By Doug Gray, Senior Contributing Reporter
RIO DE JANEIRO, BRAZIL – Undoubtedly one of the city’s most charming neighborhoods and often referred to as a city within a metropolis, Santa Teresa is almost impossible not to fall in love with. Full of beautiful architecture and some stunning villas and mansions overlooking Guanabara Bay, to live there is a lifestyle choice.
That is simply because once there, few actually leave. The age-old Zona Sul Carioca attitude towards Santa Teresa’s awkward access and distance from the beach is mirrored by those who live there, preferring the glorious isolation and cool breeze the hillside offers looking out over the hustle and bustle of the rest of the steaming city below.
A short visit is enough to have visitors marveling at the architecture and contemplating upping sticks to find a house there.
Prices remain reasonable in comparison to Zona Sul, whilst the size of house you can get is unmatched almost anywhere in the city. Forget condominiums and porteiros, this is the land of huge double gates, sweeping driveways, turrets and swimming pools surrounded by mango trees.
Wolfram Goebel is the German expatriate behind Brasil Design, the company with some of the hillsides most desirable residences on its books.
Whilst some have tried to hike up prices in line with the housing market mayhem below, Goebel realizes the best way to operate is to maintain a reality of pricing, something all too rare in the industry.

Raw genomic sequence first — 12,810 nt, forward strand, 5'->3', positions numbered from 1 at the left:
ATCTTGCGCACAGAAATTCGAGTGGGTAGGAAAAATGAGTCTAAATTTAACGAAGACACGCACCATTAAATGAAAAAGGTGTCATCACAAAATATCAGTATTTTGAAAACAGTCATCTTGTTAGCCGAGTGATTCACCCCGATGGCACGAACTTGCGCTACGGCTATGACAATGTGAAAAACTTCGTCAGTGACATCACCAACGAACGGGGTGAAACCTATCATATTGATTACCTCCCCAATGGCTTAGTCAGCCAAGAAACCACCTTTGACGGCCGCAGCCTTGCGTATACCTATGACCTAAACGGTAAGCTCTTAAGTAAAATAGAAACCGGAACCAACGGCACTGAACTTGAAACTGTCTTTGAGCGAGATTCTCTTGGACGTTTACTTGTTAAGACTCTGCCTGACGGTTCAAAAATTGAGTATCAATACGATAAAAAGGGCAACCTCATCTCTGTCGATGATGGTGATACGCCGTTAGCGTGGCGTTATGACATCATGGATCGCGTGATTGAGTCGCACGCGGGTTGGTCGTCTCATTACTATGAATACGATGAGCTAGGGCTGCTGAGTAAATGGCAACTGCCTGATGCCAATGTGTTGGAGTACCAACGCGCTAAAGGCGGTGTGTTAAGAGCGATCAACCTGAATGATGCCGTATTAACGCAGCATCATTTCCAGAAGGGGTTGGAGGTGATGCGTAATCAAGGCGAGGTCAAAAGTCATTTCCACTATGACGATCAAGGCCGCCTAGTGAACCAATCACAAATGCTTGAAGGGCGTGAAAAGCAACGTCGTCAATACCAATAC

This house on the left, built in 1930 on a quiet residential street, has unique views of Cristo Redentor, 700 square meters of land and a living space of 230 square meters, the kind of size few could dream of affording elsewhere in the city.
The example above, for R$750,000, has a panoramic roof terrace of 100 square meters, and four bedrooms across its four floors as well as a self-contained maid’s apartment. It is little wonder that those used to cramped living further down the hill become enchanted by Santa’s beauty.
“Many homes have already been restored, restaurants, art galleries and antique shops are opening; and the area is becoming more and more part of the tourist attractions of Rio,” Wolfram says.
“It is reasonable to predict that property values will rise over the next years, moved by the need for residences as well as the development of small-scale commercial activities in this so special area, which has no equal in Rio de Janeiro.” he continues.
“This effect will be even stronger as the neighboring quarters of the town, as Centro, Lapa, Castelo, and the old port area are being redeveloped, too – after decades of expansion in the more distant neighborhoods, the city is now again concentrating on it’s center and historic heritage for housing.”
Wolfram Goebel can be contacted via the Brasil Design website at www.brasildesign.de.